The Dirty Business Behind Bolivia’s Clean Energy Plans

The Dirty Business Behind Bolivia’s Clean Energy Plans
People, one carrying a Bolivian flag, in a boat at the Isiboro river, on the outskirts of San Miguelito, part of the Tipnis reserve, Bolivia, July 29, 2012 (AP photo by Juan Karita).

La Paz, BOLIVIA—President Evo Morales wants Bolivia to become the “energy heart of Latin America,” producing many times more electricity than it consumes and exporting it all across the continent. The key to these grand ambitions will be hydroelectric power, with several megaprojects planned. But these dams are proving controversial for their social, environmental and economic consequences—and for the way the government is trying to push them through. There are three main projects at different stages of development. The Rio Madera complex is a set of four dams in the northeast of the country, near the border with Brazil; two […]

Keep reading for free right now!

Enter your email to get instant access to the rest of this article, get five free articles every 30 days, and to receive our free email newsletter:

Or, Subscribe now to get full access.

Already a subscriber? Log in here .

What you’ll get with an All-Access subscription to World Politics Review:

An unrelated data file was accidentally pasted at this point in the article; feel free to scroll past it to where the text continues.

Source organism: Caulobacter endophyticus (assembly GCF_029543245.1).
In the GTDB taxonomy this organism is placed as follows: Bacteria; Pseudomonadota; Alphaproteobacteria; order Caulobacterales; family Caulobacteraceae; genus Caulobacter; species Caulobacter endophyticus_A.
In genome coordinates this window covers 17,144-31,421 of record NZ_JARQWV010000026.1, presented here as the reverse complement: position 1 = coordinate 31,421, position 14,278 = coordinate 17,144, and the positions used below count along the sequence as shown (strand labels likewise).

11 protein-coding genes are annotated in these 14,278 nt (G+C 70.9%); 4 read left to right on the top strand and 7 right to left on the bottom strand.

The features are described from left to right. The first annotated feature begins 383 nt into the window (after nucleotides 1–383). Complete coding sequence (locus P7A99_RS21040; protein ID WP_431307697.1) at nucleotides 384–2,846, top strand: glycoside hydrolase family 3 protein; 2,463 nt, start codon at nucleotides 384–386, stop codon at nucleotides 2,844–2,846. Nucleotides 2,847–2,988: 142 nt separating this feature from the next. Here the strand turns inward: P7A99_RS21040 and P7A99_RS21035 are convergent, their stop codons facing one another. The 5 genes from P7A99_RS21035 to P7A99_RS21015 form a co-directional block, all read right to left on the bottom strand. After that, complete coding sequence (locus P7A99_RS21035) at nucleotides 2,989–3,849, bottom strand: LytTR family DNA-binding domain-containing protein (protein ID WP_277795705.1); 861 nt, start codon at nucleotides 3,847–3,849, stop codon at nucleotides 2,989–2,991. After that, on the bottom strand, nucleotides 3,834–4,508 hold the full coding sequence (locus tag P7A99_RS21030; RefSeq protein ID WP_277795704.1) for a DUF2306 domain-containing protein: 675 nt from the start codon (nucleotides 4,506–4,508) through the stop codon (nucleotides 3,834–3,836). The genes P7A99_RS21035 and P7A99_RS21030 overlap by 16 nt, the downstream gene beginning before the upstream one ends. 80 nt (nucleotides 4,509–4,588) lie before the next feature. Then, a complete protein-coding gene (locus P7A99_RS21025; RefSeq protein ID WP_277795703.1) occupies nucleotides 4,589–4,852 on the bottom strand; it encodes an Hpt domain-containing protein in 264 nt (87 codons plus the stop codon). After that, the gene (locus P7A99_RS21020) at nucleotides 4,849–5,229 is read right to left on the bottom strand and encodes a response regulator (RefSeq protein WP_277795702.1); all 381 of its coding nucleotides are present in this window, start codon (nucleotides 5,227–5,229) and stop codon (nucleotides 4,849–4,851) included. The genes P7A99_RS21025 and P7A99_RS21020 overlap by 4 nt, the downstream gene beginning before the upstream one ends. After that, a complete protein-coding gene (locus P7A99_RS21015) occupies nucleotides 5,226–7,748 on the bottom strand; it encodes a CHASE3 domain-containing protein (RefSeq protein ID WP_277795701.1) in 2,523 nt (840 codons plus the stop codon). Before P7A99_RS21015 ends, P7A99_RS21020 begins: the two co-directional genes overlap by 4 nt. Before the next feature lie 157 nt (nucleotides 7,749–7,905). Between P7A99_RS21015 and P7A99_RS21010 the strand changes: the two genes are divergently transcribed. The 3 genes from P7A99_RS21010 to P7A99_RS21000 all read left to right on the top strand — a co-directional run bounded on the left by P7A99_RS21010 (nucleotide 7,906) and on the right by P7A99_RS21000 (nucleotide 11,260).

A WPR subscription is like no other resource — it’s like having your own personal researcher and analyst for news and events around the globe. Become a member now, and you’ll get:

  • Immediate and instant access to the full searchable library of 15,000+ articles
  • Daily articles with original analysis, written by leading topic experts, delivered to you every weekday
  • Daily links to must-read news, analysis, and opinion from top sources around the globe, curated by our keen-eyed team of editors
  • Weekly in-depth reports, including features on important countries and issues.
  • Your choice of weekly region-specific newsletters, delivered to your inbox.
  • Smartphone- and tablet-friendly website.
  • Completely ad-free reading.

And all of this is available to you — right now for just $1 for the first 30 days.

More World Politics Review